Create with The Great

Snoopy - It Was a Dark and Stormy Night

How would you like to have the support of six seven classic authors sitting at your table, collaborating with you as you compose your next great piece of writing?

The Greats + 1

My friend and colleague Doug Peterson has a new blog post waiting every morning at 5:01 am, and this morning’s post prompted me to immediately launch the web browser on my iPad to test out his latest find on the web, Google’s demo Masters Edition.  Shortly thereafter, I was sitting at my computer, running a screen capture as I pounded out the opening lines to my next great epic.

Now granted, I didn’t give The Masters a lot to work with. And I would assume that in their day they needed editing for context and syntax in their writing, too — in this instance, their contributions didn’t necessarily always get the gist spot on. Perhaps I was expecting that their additions would automatically improve the quality of the writing piece, and rather, need to see them more as collaborators, merely contributing suggestions. It must be up to us as the writer to make the final call.

Here is my tentative text, augmented with colour to highlight each author’s initial contribution. You will note that a couple of extra lines were added by Poe and Shakespeare after the video capture was stopped. Clearly, those two weren’t paying attention at the time. 

It was a gloomy and stormy night. Snoopy comfortably esconced huddled over his typewriter. That dratted Black Baron was up to no good again.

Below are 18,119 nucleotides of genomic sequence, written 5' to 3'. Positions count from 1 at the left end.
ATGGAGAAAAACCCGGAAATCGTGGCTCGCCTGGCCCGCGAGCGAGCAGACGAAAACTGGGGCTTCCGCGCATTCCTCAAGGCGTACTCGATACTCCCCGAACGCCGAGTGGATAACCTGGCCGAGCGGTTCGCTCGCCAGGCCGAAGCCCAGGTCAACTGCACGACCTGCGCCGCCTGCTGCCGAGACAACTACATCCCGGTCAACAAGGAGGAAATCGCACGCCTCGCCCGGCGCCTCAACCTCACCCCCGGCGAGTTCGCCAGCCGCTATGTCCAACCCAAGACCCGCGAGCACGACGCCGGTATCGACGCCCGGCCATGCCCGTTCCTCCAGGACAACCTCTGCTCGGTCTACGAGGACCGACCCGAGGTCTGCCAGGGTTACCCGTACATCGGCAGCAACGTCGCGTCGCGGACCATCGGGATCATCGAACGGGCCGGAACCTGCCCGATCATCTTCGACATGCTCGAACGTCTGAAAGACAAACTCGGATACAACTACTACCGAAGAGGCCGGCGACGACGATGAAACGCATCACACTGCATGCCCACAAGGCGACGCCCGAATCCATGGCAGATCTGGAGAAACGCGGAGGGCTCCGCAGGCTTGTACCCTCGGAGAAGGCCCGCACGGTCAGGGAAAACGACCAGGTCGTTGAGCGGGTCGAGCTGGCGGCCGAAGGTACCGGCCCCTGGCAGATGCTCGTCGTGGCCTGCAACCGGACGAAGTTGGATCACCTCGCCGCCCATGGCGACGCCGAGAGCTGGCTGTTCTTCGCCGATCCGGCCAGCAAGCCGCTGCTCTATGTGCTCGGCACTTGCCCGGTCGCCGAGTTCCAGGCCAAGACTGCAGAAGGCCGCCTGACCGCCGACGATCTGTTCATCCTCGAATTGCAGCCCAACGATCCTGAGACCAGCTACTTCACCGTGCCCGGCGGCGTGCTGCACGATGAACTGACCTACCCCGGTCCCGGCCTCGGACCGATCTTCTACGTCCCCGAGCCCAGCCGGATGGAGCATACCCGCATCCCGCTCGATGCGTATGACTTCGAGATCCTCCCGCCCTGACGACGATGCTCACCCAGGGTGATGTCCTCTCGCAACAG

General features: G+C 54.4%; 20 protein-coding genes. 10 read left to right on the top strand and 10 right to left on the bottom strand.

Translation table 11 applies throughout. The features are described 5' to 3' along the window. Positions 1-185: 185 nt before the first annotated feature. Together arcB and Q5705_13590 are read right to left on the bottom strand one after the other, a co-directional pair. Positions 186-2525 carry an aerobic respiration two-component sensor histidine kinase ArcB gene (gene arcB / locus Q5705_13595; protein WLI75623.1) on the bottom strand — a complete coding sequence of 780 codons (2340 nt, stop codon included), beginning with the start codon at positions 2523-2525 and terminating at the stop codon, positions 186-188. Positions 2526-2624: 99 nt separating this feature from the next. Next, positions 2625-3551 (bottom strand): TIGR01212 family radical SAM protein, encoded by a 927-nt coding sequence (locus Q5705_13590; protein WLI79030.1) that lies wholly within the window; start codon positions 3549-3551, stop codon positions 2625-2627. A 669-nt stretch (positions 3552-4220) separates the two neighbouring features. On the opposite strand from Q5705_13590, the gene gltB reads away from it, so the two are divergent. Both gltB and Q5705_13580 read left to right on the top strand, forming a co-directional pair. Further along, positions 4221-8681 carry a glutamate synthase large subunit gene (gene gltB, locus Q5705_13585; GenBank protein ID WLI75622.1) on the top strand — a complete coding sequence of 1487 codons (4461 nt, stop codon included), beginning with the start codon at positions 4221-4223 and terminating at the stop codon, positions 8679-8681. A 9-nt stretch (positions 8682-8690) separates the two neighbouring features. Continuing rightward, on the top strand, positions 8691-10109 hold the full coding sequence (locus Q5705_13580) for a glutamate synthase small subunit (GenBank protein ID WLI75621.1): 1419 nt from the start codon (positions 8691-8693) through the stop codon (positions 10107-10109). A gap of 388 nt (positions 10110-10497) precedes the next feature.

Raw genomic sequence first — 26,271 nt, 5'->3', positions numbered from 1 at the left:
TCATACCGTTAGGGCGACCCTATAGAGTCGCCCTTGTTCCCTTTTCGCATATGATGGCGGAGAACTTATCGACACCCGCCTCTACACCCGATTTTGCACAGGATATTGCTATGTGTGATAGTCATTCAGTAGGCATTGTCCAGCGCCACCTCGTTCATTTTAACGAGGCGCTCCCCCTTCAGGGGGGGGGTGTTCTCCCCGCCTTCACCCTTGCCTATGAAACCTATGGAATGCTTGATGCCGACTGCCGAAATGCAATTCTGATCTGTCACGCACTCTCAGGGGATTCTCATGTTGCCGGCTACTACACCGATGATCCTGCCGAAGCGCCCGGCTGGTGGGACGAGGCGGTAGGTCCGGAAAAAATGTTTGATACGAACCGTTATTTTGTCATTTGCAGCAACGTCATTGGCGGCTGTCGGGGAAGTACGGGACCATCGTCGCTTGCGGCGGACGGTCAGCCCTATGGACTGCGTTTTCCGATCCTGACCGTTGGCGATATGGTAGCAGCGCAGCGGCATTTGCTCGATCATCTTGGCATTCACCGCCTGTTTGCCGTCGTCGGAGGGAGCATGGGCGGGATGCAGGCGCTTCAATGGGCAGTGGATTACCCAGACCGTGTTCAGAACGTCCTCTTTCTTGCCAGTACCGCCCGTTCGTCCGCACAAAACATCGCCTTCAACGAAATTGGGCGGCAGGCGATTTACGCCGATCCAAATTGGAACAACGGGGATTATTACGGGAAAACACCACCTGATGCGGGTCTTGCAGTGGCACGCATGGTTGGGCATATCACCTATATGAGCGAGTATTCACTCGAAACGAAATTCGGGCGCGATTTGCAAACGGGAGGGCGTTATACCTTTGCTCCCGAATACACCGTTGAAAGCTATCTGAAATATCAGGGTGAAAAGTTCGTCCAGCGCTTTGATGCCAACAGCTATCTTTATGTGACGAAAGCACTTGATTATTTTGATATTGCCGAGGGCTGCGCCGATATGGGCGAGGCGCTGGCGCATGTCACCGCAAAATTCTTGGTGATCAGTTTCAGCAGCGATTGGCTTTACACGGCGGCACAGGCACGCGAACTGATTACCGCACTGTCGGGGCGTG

Suddenly, Woodstock as well as his tiny little yellow friends appeared, flittering around the dog house, attempting to cheer Snoopy up.

Under the canopy of darkness, it was a town of unnatural red and black like the painted face of a savage, the triplane of the nemesis of all good. “What shall I do presently?” imagined Snoopy, as he lowered his goggles and wrapped his scarf tightly around his neck. “This wilt be the undoing of me and my tiny little feathered friends!”

As the shining eye of heaven rose, and Snoopy’s Sopwith Camel rose into the sky and headed into battle, the birds began to issue forth their morning war cry, and the day was good. I wish I could write as mysterious as a cat. … Let not sloth dim your horrors new-begot.

Tally and My Assessment of the Contributions

I’ve indicated below my take on the contributions (how many of their suggestions “might work” out of the total number of suggestions offered).

• Nietzsche      0/0   no contributions
• Shakespeare  1/4  I kind of like “shining eye of heaven” in place of “sun”
• Dostoyevsky  0/0 no contributions
• Dickinson  0/0 no contributions
• Dickens  0/1 totally out of context, man!
• Poe  2/7  points for effort, Edgar! Not sure about that cat comment though.

While I don’t know that I would select any of Poe’s suggestions specifically, at least, “gloomy,” “as well as,” “presently,” and “imagined” kind of fit into the flow. So half a point each.  But changing the Red Baron to the Black Baron is right out. 

I would be remiss if I didn’t give Shultz a nod:
• Shultz Great characters, that dog house setting is a little sparse. 

So. This initial attempt results in a question. Would a longer engagement with the Google Docs: Masters Edition result in improved product? (Maybe a bit more engagement on my part might help?) Perhaps the act of contemplating the suggestions of others is the intent — whether their suggestions themselves are incorporated, or rather simply serve as springboards, and create pause for reflection.  Would I press on with more formal narrative writing, looking to see improvement from this tool? Or is it more of an amusement?

Perhaps you can give it a whirl and offer your own thoughts?

By the way, while a search on Google resulted in multiple instances of Shultz’s image of Snoopy typing “It was a dark and stormy night,” these two images both came from a post titled “11 Great Writing Tips and Overcoming Writers’ Block.FWIW.

If you are interested in seeing the real time authoring, I’ll be posting it to the Youtube.